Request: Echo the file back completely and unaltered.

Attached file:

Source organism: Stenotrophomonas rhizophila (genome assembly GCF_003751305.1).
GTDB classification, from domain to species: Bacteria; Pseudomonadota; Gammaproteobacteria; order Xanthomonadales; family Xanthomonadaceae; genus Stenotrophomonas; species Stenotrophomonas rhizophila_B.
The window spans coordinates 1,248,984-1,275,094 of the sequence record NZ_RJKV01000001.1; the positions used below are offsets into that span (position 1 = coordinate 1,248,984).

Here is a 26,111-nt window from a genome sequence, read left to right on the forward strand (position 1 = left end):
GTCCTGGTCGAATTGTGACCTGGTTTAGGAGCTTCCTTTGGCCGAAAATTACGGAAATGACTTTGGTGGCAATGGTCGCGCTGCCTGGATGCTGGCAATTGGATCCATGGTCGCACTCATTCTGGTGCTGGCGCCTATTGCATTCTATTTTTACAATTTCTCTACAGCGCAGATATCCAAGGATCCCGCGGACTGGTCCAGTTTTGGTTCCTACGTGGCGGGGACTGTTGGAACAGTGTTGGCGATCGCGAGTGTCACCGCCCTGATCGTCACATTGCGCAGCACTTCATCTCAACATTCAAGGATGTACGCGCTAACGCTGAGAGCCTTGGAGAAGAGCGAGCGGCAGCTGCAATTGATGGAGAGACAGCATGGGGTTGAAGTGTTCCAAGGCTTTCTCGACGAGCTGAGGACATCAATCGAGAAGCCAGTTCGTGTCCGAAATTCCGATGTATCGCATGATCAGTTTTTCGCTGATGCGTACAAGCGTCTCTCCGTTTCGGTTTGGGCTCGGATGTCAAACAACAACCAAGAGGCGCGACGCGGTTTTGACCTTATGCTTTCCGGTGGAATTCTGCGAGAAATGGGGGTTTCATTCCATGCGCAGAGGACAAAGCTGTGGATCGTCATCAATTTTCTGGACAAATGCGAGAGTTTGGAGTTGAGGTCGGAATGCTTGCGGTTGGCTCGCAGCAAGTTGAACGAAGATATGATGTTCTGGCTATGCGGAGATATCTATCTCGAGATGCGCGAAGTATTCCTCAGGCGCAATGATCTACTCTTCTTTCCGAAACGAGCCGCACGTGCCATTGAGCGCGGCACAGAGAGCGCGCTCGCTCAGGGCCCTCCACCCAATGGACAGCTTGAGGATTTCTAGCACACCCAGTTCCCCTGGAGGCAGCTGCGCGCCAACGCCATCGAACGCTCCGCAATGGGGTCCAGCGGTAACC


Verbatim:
Source organism: Stenotrophomonas rhizophila (genome assembly GCF_003751305.1).
GTDB classification, from domain to species: Bacteria; Pseudomonadota; Gammaproteobacteria; order Xanthomonadales; family Xanthomonadaceae; genus Stenotrophomonas; species Stenotrophomonas rhizophila_B.
The window spans coordinates 1,248,984-1,275,094 of the sequence record NZ_RJKV01000001.1; the positions used below are offsets into that span (position 1 = coordinate 1,248,984).

Here is a 26,111-nt window from a genome sequence, read left to right on the forward strand (position 1 = left end):
GTCCTGGTCGAATTGTGACCTGGTTTAGGAGCTTCCTTTGGCCGAAAATTACGGAAATGACTTTGGTGGCAATGGTCGCGCTGCCTGGATGCTGGCAATTGGATCCATGGTCGCACTCATTCTGGTGCTGGCGCCTATTGCATTCTATTTTTACAATTTCTCTACAGCGCAGATATCCAAGGATCCCGCGGACTGGTCCAGTTTTGGTTCCTACGTGGCGGGGACTGTTGGAACAGTGTTGGCGATCGCGAGTGTCACCGCCCTGATCGTCACATTGCGCAGCACTTCATCTCAACATTCAAGGATGTACGCGCTAACGCTGAGAGCCTTGGAGAAGAGCGAGCGGCAGCTGCAATTGATGGAGAGACAGCATGGGGTTGAAGTGTTCCAAGGCTTTCTCGACGAGCTGAGGACATCAATCGAGAAGCCAGTTCGTGTCCGAAATTCCGATGTATCGCATGATCAGTTTTTCGCTGATGCGTACAAGCGTCTCTCCGTTTCGGTTTGGGCTCGGATGTCAAACAACAACCAAGAGGCGCGACGCGGTTTTGACCTTATGCTTTCCGGTGGAATTCTGCGAGAAATGGGGGTTTCATTCCATGCGCAGAGGACAAAGCTGTGGATCGTCATCAATTTTCTGGACAAATGCGAGAGTTTGGAGTTGAGGTCGGAATGCTTGCGGTTGGCTCGCAGCAAGTTGAACGAAGATATGATGTTCTGGCTATGCGGAGATATCTATCTCGAGATGCGCGAAGTATTCCTCAGGCGCAATGATCTACTCTTCTTTCCGAAACGAGCCGCACGTGCCATTGAGCGCGGCACAGAGAGCGCGCTCGCTCAGGGCCCTCCACCCAATGGACAGCTTGAGGATTTCTAGCACACCCAGTTCCCCTGGAGGCAGCTGCGCGCCAACGCCATCGAACGCTCCGCAATGGGGTCCAGCGGTAACC